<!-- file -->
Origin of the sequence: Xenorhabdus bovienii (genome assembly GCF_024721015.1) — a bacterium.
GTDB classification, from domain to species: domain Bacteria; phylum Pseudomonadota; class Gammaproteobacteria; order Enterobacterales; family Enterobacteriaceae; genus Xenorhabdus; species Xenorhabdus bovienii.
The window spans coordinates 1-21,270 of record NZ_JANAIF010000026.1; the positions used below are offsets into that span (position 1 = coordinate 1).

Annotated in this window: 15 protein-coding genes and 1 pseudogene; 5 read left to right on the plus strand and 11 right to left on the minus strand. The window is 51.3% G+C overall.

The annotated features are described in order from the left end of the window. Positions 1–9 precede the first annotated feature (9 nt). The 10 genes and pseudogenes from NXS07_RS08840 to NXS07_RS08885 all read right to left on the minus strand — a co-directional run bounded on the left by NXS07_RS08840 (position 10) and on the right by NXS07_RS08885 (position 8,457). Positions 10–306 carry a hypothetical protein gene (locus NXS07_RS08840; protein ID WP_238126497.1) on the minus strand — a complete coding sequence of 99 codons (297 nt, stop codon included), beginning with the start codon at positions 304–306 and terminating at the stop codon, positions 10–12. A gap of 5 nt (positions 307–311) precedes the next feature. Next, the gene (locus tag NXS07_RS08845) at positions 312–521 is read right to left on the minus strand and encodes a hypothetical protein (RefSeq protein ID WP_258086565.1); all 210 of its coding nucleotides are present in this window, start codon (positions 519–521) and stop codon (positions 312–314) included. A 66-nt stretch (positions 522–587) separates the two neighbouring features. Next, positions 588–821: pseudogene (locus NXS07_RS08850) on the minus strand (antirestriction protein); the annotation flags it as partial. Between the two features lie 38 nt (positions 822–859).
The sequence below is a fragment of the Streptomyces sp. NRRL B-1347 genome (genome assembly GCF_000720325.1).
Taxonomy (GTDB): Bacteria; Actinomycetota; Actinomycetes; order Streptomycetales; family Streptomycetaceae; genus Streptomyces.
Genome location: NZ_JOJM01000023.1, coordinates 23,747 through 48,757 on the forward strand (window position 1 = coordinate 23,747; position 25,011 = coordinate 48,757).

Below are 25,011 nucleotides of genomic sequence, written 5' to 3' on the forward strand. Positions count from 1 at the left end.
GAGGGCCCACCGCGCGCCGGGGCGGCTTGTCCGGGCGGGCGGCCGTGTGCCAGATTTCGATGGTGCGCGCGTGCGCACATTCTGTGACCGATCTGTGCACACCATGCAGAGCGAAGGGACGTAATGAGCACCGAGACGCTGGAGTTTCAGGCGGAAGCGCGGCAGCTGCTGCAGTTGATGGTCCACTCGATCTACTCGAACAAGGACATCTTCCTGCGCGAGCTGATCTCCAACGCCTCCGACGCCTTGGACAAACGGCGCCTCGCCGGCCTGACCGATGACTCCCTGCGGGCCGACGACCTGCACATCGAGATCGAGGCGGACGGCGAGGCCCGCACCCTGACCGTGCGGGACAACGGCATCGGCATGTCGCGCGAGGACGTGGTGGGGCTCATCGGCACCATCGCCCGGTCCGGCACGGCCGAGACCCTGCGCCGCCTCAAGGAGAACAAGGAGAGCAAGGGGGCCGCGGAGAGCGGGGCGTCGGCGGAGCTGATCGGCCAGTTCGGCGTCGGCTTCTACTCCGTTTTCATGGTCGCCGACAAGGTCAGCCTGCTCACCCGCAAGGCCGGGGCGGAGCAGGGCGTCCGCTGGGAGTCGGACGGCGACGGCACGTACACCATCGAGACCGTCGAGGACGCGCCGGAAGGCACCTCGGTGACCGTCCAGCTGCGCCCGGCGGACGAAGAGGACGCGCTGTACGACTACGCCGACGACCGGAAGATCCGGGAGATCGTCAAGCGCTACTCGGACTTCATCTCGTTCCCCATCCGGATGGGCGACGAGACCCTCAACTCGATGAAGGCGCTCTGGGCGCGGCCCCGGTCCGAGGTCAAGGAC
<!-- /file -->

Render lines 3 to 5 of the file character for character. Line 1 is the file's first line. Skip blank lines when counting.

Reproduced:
The window spans coordinates 1-21,270 of record NZ_JANAIF010000026.1; the positions used below are offsets into that span (position 1 = coordinate 1).

Annotated in this window: 15 protein-coding genes and 1 pseudogene; 5 read left to right on the plus strand and 11 right to left on the minus strand. The window is 51.3% G+C overall.

The annotated features are described in order from the left end of the window. Positions 1–9 precede the first annotated feature (9 nt). The 10 genes and pseudogenes from NXS07_RS08840 to NXS07_RS08885 all read right to left on the minus strand — a co-directional run bounded on the left by NXS07_RS08840 (position 10) and on the right by NXS07_RS08885 (position 8,457). Positions 10–306 carry a hypothetical protein gene (locus NXS07_RS08840; protein ID WP_238126497.1) on the minus strand — a complete coding sequence of 99 codons (297 nt, stop codon included), beginning with the start codon at positions 304–306 and terminating at the stop codon, positions 10–12. A gap of 5 nt (positions 307–311) precedes the next feature. Next, the gene (locus tag NXS07_RS08845) at positions 312–521 is read right to left on the minus strand and encodes a hypothetical protein (RefSeq protein ID WP_258086565.1); all 210 of its coding nucleotides are present in this window, start codon (positions 519–521) and stop codon (positions 312–314) included. A 66-nt stretch (positions 522–587) separates the two neighbouring features. Next, positions 588–821: pseudogene (locus NXS07_RS08850) on the minus strand (antirestriction protein); the annotation flags it as partial. Between the two features lie 38 nt (positions 822–859).